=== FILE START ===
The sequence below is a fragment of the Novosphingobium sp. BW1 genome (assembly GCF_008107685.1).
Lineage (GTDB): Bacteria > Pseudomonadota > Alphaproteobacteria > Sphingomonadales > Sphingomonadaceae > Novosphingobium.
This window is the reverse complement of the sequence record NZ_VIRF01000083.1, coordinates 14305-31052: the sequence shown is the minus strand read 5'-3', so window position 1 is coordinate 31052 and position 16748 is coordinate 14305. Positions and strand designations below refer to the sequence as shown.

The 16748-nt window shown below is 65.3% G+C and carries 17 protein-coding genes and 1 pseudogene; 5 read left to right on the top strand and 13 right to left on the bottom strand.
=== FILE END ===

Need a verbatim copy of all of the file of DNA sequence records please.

The sequence below is a fragment of the Novosphingobium sp. BW1 genome (assembly GCF_008107685.1).
Lineage (GTDB): Bacteria > Pseudomonadota > Alphaproteobacteria > Sphingomonadales > Sphingomonadaceae > Novosphingobium.
This window is the reverse complement of the sequence record NZ_VIRF01000083.1, coordinates 14305-31052: the sequence shown is the minus strand read 5'-3', so window position 1 is coordinate 31052 and position 16748 is coordinate 14305. Positions and strand designations below refer to the sequence as shown.

The 16748-nt window shown below is 65.3% G+C and carries 17 protein-coding genes and 1 pseudogene; 5 read left to right on the top strand and 13 right to left on the bottom strand.